The Macias sisters, Connie and Mary Lou, have lived in their pretty cottage at 118 Daniel Street for sixty-seven years. They were teenagers in 1945 when their mother, Concepcion Hernandez Macias, widowed just the year before, paid $1,500 down payment on the house.

Concepcion was a teenager herself in 1915 when she arrived in San Antonio with her family, fleeing a pneumonia epidemic in Guatemala. She attended mass at San Fernando Cathedral for the next few years and that’s where she met Liborio Macias. While social conventions of the day kept them from actually “dating,” they took every opportunity to get to know each other during the social hour after mass. Liborio had emigrated to the U.S. from San Luis Potosi, Mexico in 1905 with his mother and brother to escape political unrest at home.

After a brief courtship, nineteen year-old Concepcion and thirty year-old Liborio married and started their family. A carpenter by trade, Liborio built a house for his family at 827 S. Flores next door to the Judson Candy Factory. He and Concepcion eventually had seven children. During WWII, the three oldest sons served in the armed services: Ricky in the Air Force, Mac in the Army and Rafael in the Navy.

“During WWII, the old Katy Railroad ran between S. Flores Street and San Pedro Creek, just behind our house,” says Mary Lou. “The army moved German prisoners of war along that route to and from the detention camps. Often, the train would stop and we would feel sorry for the prisoners who were usually hot and hungry. Connie and I would take pails of water and bits of food and hand it to them through the windows. The guards would not allow most people near the trains but for some reason, they never kept us away.”

In 1944, Liborio passed away and Concepcion made the best of raising the younger children on her own. She received $37 per month for each of her sons in the military. “Mother would lift up the linoleum flooring in the kitchen and hide her allotments there for safe keeping,” remembers Connie.
Their mother’s unconventional ‘savings account’ is what made the down payment on the Daniel Street house. What a huge accomplishment for a single immigrant mother of seven in the 1940’s! Even more remarkable, by 1952, Concepcion paid off her mortgage in full and the house was theirs free and clear.
“When we moved into this house, we were the only Hispanics on the block,” says Mary Lou. “The neighborhood was all German, mostly first generation, who still spoke their native language. At first, we didn’t feel like we fit in, but we soon became friends with the kids and then we felt like we had been accepted. Our mother made extra money doing washing and ironing for a few of the wealthier neighbors.”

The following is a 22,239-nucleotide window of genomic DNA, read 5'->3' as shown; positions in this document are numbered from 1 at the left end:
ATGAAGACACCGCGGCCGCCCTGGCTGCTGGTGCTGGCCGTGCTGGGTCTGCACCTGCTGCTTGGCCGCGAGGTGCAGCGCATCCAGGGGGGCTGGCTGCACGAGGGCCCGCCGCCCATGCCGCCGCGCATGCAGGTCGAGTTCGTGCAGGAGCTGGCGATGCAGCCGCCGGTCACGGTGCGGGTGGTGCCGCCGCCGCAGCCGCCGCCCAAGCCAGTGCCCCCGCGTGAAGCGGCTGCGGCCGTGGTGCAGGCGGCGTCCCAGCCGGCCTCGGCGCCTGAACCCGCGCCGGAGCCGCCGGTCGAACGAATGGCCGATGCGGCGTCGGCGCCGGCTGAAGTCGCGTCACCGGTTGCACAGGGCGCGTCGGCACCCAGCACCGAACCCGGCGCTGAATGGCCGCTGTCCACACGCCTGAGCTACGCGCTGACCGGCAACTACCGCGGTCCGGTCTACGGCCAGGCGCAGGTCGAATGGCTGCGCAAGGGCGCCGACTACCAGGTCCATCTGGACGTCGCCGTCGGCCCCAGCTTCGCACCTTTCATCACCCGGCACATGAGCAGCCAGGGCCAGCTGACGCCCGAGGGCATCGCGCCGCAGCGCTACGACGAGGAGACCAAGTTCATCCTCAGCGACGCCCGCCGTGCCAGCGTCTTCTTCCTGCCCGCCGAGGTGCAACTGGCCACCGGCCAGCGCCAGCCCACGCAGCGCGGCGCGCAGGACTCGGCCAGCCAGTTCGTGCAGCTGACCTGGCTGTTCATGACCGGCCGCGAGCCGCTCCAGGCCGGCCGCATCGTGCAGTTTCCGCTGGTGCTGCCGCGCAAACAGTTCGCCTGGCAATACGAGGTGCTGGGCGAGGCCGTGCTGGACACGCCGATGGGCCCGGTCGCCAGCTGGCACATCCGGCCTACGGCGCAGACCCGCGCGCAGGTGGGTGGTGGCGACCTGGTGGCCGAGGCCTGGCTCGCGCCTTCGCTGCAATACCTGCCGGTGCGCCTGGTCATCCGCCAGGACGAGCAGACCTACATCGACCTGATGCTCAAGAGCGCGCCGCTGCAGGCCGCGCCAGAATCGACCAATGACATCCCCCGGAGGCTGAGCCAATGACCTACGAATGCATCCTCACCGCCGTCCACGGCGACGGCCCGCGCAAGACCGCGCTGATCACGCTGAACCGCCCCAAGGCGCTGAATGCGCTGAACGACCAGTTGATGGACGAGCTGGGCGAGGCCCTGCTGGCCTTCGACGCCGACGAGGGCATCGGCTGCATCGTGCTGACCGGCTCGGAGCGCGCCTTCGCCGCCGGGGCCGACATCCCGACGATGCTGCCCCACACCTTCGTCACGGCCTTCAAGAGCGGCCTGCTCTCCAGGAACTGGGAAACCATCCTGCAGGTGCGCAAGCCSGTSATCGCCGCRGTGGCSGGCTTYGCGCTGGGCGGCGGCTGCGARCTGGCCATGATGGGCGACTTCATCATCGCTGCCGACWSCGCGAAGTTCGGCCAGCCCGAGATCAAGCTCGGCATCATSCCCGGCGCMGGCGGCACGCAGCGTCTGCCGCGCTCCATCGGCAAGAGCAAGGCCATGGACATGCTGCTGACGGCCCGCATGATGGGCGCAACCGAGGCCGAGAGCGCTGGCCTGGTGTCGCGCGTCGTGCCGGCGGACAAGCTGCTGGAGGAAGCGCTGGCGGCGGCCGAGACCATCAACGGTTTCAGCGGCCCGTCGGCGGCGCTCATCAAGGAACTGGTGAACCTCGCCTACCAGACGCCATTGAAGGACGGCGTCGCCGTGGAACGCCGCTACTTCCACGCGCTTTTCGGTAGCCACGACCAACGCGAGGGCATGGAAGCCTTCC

“My mother never learned to read or write English and always depended on me to translate the letters from our three brothers in the service,” remembers Connie. “The boys were not taught Spanish in school because the practice at that time for immigrant children was total immersion in English.”

Connie and Mary Lou are very proud of their family. Brother Ricky received a scholarship to Trinity University, which was unusual in 1948 for a Catholic Hispanic to attend a Presbyterian school. Brother Joe, who was a Master Sergeant and bombardier in the Air Force, participated in fifty bombing missions over Germany. Nephew Nathan Macias became a Texas State Representative. “We can count eleven family members who have gone to Texas A&M,” says Mary Lou.

Both Connie and Mary Lou attended Bonham Elementary School and Harris Junior High, and both of them chose to go to Fox Tech High School like their brothers before them. Connie went on to have a thirty-year career at Kelly Air Force Base. She purchased the Daniel Street house from her mother in 1965, just a year before she died. She and Mary Lou helped to raise their nephew, Larry Macias, who was born in the family home. Mary Lou especially likes to cook, and they have a long tradition of hosting a weekly family night in their home.

Both sisters are passionate volunteers. They have put in many hours at the Children’s Museum, Metro Hospital, the KWA office, the Institute of Texan Cultures and San Fernando Cathedral. Connie took her turn serving on the KW board in the 1990’s. Both Connie and Mary Lou are mainstays in staffing Ilsa’s Attic on Fair day. Mary Lou has collected Fiesta pins for 25 years and loves KW Fair and Fiesta Flambeau pins in particular.

Connie will be celebrating her 83rd birthday on December 10. Happy Birthday, Connie! Be sure to say hello to Connie and Mary Lou at Ilsa’s Attic at the 2013 King William Fair.